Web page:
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by Monica Resinger

With it being summer vacation for the kids, a lot of us may be experiencing a messier house than usual. A solution to this would be to give the kids daily chores or, what I like to call it, homemaking school. Homemaking school will not only help the house stay tidier, but will also give your kids valuable lessons in housecleaning and responsibility that they need now and later in life.

As I was growing up, I didn't have many chores. All that was expected of me was to do the dishes after dinner and keep my room clean (which I barely did). Later when I got my own place, I discovered a few problems as a result of not learning how to do certain household tasks.

One of these problems was lack of organization. In my parent’s home as I was growing up, most everything was kept for later use or for sentimental value. Since I grew up this way, this is how I ran my household; I didn't know any other way. I found out after a period of time that this was not going to work for me. My tiny apartment wasn't as big as mom and dad's house and it wasn't long until my place was bulging with too much stuff. It has taken me years to train myself to be more organized and the job is even more challenging with children and husband. I'm still ‘in training' and still not that organized, but there has been a lot of improvement. The point is that if we can begin training our children early, they can have an easier time when they get out on their own.

Organizing was only part of my housekeeping problems. There were many other things I didn't know how to do correctly that I had to teach myself. Home magazines were my partner through this and they helped me tremendously. I don't blame my mom and dad because they were doing their best at that time,
and besides, I've learned a valuable lesson from it and that is to be sure to teach my kids how to do this stuff.

The most effective way for me to get my chores completed is to schedule or list them. This is probably the best way for the kids to get their chores done also. There are a couple of ways you can do this, but the first step is to figure out what you want each child to do.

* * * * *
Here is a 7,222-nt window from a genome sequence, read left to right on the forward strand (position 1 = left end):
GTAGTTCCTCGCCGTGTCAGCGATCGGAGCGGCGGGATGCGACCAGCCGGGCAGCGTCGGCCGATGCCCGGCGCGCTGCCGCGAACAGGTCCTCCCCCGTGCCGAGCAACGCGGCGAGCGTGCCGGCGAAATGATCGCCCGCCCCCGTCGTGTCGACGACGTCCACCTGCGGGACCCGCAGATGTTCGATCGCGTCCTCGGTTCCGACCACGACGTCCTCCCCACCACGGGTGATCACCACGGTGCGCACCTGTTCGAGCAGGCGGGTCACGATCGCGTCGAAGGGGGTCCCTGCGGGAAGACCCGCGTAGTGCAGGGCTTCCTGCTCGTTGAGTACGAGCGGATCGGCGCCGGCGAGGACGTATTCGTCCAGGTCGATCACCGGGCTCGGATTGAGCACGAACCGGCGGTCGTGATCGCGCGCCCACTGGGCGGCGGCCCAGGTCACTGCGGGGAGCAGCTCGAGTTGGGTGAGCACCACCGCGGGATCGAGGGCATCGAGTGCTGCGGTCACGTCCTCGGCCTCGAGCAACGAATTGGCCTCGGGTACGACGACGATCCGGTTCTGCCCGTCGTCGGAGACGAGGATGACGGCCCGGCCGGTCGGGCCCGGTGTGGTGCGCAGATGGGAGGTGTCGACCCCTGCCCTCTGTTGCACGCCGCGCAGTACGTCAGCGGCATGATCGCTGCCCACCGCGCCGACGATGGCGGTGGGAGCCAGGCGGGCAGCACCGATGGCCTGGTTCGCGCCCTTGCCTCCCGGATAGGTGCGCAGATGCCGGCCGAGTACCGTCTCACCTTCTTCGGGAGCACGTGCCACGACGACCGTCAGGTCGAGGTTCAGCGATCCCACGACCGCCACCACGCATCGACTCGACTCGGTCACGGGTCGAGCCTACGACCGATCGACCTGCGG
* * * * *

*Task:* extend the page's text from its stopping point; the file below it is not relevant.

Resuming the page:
To do this, think of age-appropriate jobs. You don't want to give a job that's too difficult to your child because this will end up in disagreements and won‘t be worth it in the long run. You may even feel your child is too young for chores yet and that's perfectly fine, it's up to you when they start. If you feel they are ready, start thinking of what type of jobs around the house they could manage. The way I do this is to look at my own chore schedule and try to imagine my kids doing each chore. If I can't imagine it, they probably aren't ready for it yet.

Younger children are perfect candidates for dusting and wiping. They can wipe lower kitchen cabinets or dust low bookshelves. They can pick up stray items from rooms if shown where to put the items away; after a while, they will learn where everything goes. If they don't do it perfectly at first, let it go, they will get better as time goes on. The important thing is that they are learning to keep house and help mom keep it clean.

Older children can do dishes after dinner and pick up the dinner mess. They can dust the higher stuff. Mopping floors, disinfecting the toilet, sweeping porches, vacuuming, cooking they can do most everything you can if shown how.

Once you have decided what you want your children to do as chores, you can make up a chore schedule or list either by hand or on the computer. You can make it as a table with days of the week going across the top and the chores listed down the page. It could be just a simple list hanging on your refrigerator by a magnet. Or, you could make a fancy, colorful list from a computer program that can be hung in a frame. The list can be laminated so it can be used over and over. One final idea is to get a dry erase board or chalkboard and write chores on these. The important thing is to get it written down. This will serve as a reminder to you and the kids.

Once you have established which chores each child will be doing, it's important to show them the correct way to do each task. It may take a few times of showing them, but they will get it right eventually, so don't give up.

If you'd like you can pay them. Some people feel children shouldn't be paid for chores because children should learn they are part of the household and it‘s their responsibility to help out. Some people feel it's fine to pay children for the work they do. One important note here is if you decide to pay them, be sure they know they won't get paid for EVERYTHING you ask them to do. They do need to know that they are part of the household and they need to do their part. Paying children for chores is up to the family and based on their particular values, don't let someone else decide this for you. How much you pay them is also up to you.

Remember, chores are really life lessons for our children. Think of it as homemaking school.

Copyright ©, 2000, Monica Resinger

About the Author:
Monica Resinger is a loving wife and doting mother of two who enjoys gardening, tap dancing and most importantly, homemaking. She edits and publishes the free e-zine, The Homemaker's Journal that features a useful homemaking tip and scrumptious recipe of the day; if you'd like to subscribe, just send a blank e-mail to:

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